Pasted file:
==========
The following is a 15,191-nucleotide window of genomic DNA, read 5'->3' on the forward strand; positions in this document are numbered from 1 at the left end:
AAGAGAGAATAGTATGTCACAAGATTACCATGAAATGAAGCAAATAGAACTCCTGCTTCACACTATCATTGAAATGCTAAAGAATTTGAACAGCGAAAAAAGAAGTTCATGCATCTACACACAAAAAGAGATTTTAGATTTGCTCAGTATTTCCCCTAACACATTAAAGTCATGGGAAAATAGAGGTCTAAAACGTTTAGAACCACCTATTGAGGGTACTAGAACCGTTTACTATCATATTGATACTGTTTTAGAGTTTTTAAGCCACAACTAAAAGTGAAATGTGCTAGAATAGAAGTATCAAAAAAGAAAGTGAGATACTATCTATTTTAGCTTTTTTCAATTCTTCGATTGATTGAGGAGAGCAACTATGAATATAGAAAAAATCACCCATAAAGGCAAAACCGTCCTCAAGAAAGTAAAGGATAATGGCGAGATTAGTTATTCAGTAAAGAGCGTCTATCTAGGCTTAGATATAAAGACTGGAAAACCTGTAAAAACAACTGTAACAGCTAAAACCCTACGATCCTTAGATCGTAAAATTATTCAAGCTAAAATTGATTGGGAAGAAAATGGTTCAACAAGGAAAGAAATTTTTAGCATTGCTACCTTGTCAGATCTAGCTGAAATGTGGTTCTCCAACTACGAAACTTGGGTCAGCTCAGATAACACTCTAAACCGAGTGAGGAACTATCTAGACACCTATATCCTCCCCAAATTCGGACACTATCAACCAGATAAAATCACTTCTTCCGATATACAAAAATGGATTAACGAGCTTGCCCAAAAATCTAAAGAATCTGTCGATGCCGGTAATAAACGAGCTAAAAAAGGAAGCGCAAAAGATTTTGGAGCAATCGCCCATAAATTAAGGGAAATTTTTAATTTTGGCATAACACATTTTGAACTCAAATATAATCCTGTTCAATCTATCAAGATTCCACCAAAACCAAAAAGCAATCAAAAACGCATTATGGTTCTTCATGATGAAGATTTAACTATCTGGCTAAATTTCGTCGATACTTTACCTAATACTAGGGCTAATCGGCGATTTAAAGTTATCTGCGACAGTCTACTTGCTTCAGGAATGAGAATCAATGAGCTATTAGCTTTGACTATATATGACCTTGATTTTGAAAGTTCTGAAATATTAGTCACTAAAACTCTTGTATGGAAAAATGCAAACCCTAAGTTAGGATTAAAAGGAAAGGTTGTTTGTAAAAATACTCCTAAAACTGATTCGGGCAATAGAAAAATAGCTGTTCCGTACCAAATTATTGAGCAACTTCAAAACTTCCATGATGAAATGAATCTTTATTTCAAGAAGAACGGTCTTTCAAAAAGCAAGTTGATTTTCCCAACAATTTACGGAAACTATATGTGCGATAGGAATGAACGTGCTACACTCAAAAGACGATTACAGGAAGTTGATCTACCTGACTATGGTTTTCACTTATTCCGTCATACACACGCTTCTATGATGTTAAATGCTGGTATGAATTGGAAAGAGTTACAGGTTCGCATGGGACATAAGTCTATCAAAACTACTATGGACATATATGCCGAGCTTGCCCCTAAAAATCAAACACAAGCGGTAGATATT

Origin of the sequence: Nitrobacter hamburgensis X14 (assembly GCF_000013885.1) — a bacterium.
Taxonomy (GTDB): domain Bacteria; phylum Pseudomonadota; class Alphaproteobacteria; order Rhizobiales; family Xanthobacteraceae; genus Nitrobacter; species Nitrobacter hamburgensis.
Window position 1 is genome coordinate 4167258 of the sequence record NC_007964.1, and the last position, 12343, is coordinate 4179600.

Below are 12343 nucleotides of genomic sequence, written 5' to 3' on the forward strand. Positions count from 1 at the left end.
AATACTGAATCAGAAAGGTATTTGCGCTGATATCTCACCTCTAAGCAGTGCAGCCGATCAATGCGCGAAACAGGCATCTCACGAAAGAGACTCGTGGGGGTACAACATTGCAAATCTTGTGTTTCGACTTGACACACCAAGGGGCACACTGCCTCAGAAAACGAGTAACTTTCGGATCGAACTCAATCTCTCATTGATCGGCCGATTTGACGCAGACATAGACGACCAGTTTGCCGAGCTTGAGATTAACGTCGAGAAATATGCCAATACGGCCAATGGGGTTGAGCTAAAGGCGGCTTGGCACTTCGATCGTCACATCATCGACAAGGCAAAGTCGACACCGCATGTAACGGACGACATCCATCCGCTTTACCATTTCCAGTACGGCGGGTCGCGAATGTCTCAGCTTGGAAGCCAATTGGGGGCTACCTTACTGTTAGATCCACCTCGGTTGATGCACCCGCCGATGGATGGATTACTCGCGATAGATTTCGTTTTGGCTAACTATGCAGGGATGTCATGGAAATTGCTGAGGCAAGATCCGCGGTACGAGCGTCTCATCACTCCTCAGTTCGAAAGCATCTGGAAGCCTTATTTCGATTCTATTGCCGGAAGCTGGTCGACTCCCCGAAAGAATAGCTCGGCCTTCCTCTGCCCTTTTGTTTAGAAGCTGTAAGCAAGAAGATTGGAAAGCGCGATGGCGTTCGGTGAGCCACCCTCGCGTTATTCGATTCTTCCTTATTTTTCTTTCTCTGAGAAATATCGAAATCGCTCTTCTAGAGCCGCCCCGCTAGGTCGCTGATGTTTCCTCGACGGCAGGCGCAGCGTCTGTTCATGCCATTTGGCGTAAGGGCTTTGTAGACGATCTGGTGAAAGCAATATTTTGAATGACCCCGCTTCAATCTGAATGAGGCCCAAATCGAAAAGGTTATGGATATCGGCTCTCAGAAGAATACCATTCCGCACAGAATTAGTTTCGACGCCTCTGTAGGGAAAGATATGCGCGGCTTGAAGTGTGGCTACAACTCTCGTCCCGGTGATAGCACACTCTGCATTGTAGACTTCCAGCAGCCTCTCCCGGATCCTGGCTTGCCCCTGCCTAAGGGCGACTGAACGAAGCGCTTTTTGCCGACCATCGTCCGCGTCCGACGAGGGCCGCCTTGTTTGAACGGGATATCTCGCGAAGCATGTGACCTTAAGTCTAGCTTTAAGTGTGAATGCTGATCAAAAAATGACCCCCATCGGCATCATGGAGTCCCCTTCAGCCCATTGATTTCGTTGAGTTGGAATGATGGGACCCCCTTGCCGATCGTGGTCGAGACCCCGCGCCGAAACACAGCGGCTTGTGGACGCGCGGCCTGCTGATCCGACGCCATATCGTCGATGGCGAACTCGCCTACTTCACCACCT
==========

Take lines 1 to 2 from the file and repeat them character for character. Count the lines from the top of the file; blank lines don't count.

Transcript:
The following is a 15,191-nucleotide window of genomic DNA, read 5'->3' on the forward strand; positions in this document are numbered from 1 at the left end:
AAGAGAGAATAGTATGTCACAAGATTACCATGAAATGAAGCAAATAGAACTCCTGCTTCACACTATCATTGAAATGCTAAAGAATTTGAACAGCGAAAAAAGAAGTTCATGCATCTACACACAAAAAGAGATTTTAGATTTGCTCAGTATTTCCCCTAACACATTAAAGTCATGGGAAAATAGAGGTCTAAAACGTTTAGAACCACCTATTGAGGGTACTAGAACCGTTTACTATCATATTGATACTGTTTTAGAGTTTTTAAGCCACAACTAAAAGTGAAATGTGCTAGAATAGAAGTATCAAAAAAGAAAGTGAGATACTATCTATTTTAGCTTTTTTCAATTCTTCGATTGATTGAGGAGAGCAACTATGAATATAGAAAAAATCACCCATAAAGGCAAAACCGTCCTCAAGAAAGTAAAGGATAATGGCGAGATTAGTTATTCAGTAAAGAGCGTCTATCTAGGCTTAGATATAAAGACTGGAAAACCTGTAAAAACAACTGTAACAGCTAAAACCCTACGATCCTTAGATCGTAAAATTATTCAAGCTAAAATTGATTGGGAAGAAAATGGTTCAACAAGGAAAGAAATTTTTAGCATTGCTACCTTGTCAGATCTAGCTGAAATGTGGTTCTCCAACTACGAAACTTGGGTCAGCTCAGATAACACTCTAAACCGAGTGAGGAACTATCTAGACACCTATATCCTCCCCAAATTCGGACACTATCAACCAGATAAAATCACTTCTTCCGATATACAAAAATGGATTAACGAGCTTGCCCAAAAATCTAAAGAATCTGTCGATGCCGGTAATAAACGAGCTAAAAAAGGAAGCGCAAAAGATTTTGGAGCAATCGCCCATAAATTAAGGGAAATTTTTAATTTTGGCATAACACATTTTGAACTCAAATATAATCCTGTTCAATCTATCAAGATTCCACCAAAACCAAAAAGCAATCAAAAACGCATTATGGTTCTTCATGATGAAGATTTAACTATCTGGCTAAATTTCGTCGATACTTTACCTAATACTAGGGCTAATCGGCGATTTAAAGTTATCTGCGACAGTCTACTTGCTTCAGGAATGAGAATCAATGAGCTATTAGCTTTGACTATATATGACCTTGATTTTGAAAGTTCTGAAATATTAGTCACTAAAACTCTTGTATGGAAAAATGCAAACCCTAAGTTAGGATTAAAAGGAAAGGTTGTTTGTAAAAATACTCCTAAAACTGATTCGGGCAATAGAAAAATAGCTGTTCCGTACCAAATTATTGAGCAACTTCAAAACTTCCATGATGAAATGAATCTTTATTTCAAGAAGAACGGTCTTTCAAAAAGCAAGTTGATTTTCCCAACAATTTACGGAAACTATATGTGCGATAGGAATGAACGTGCTACACTCAAAAGACGATTACAGGAAGTTGATCTACCTGACTATGGTTTTCACTTATTCCGTCATACACACGCTTCTATGATGTTAAATGCTGGTATGAATTGGAAAGAGTTACAGGTTCGCATGGGACATAAGTCTATCAAAACTACTATGGACATATATGCCGAGCTTGCCCCTAAAAATCAAACACAAGCGGTAGATATT